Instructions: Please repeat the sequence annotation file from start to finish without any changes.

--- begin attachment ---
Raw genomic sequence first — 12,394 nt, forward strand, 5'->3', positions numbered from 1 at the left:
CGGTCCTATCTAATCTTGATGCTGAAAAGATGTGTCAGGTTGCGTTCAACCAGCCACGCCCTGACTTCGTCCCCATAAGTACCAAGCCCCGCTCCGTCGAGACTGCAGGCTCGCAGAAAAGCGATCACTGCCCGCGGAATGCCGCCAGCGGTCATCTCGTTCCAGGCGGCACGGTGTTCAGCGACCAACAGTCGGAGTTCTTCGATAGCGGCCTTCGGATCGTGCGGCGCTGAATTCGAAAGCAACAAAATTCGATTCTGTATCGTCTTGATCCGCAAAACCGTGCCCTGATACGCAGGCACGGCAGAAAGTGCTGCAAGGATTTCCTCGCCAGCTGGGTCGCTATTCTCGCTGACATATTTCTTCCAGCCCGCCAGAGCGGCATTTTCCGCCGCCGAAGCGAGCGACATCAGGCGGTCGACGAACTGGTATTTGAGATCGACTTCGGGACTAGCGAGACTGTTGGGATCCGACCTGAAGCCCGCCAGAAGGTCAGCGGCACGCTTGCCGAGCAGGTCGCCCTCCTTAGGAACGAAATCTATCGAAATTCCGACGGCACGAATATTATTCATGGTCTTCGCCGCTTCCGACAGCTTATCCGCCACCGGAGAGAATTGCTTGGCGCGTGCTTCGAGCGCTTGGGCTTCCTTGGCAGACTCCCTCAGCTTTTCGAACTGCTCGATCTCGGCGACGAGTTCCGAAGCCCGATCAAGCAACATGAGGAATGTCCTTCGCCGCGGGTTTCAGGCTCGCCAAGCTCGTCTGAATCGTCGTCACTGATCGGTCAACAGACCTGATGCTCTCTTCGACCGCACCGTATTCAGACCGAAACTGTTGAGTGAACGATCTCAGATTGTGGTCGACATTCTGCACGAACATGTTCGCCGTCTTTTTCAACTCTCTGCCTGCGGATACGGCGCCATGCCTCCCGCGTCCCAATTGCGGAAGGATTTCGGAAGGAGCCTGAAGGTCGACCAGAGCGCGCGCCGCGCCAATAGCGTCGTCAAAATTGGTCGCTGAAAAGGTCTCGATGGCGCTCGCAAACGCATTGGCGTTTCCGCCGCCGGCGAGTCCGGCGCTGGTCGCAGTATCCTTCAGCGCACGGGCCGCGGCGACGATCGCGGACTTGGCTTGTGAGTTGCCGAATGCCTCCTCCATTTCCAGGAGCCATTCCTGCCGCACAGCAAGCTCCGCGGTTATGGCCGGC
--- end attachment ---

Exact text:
Raw genomic sequence first — 12,394 nt, forward strand, 5'->3', positions numbered from 1 at the left:
CGGTCCTATCTAATCTTGATGCTGAAAAGATGTGTCAGGTTGCGTTCAACCAGCCACGCCCTGACTTCGTCCCCATAAGTACCAAGCCCCGCTCCGTCGAGACTGCAGGCTCGCAGAAAAGCGATCACTGCCCGCGGAATGCCGCCAGCGGTCATCTCGTTCCAGGCGGCACGGTGTTCAGCGACCAACAGTCGGAGTTCTTCGATAGCGGCCTTCGGATCGTGCGGCGCTGAATTCGAAAGCAACAAAATTCGATTCTGTATCGTCTTGATCCGCAAAACCGTGCCCTGATACGCAGGCACGGCAGAAAGTGCTGCAAGGATTTCCTCGCCAGCTGGGTCGCTATTCTCGCTGACATATTTCTTCCAGCCCGCCAGAGCGGCATTTTCCGCCGCCGAAGCGAGCGACATCAGGCGGTCGACGAACTGGTATTTGAGATCGACTTCGGGACTAGCGAGACTGTTGGGATCCGACCTGAAGCCCGCCAGAAGGTCAGCGGCACGCTTGCCGAGCAGGTCGCCCTCCTTAGGAACGAAATCTATCGAAATTCCGACGGCACGAATATTATTCATGGTCTTCGCCGCTTCCGACAGCTTATCCGCCACCGGAGAGAATTGCTTGGCGCGTGCTTCGAGCGCTTGGGCTTCCTTGGCAGACTCCCTCAGCTTTTCGAACTGCTCGATCTCGGCGACGAGTTCCGAAGCCCGATCAAGCAACATGAGGAATGTCCTTCGCCGCGGGTTTCAGGCTCGCCAAGCTCGTCTGAATCGTCGTCACTGATCGGTCAACAGACCTGATGCTCTCTTCGACCGCACCGTATTCAGACCGAAACTGTTGAGTGAACGATCTCAGATTGTGGTCGACATTCTGCACGAACATGTTCGCCGTCTTTTTCAACTCTCTGCCTGCGGATACGGCGCCATGCCTCCCGCGTCCCAATTGCGGAAGGATTTCGGAAGGAGCCTGAAGGTCGACCAGAGCGCGCGCCGCGCCAATAGCGTCGTCAAAATTGGTCGCTGAAAAGGTCTCGATGGCGCTCGCAAACGCATTGGCGTTTCCGCCGCCGGCGAGTCCGGCGCTGGTCGCAGTATCCTTCAGCGCACGGGCCGCGGCGACGATCGCGGACTTGGCTTGTGAGTTGCCGAATGCCTCCTCCATTTCCAGGAGCCATTCCTGCCGCACAGCAAGCTCCGCGGTTATGGCCGGC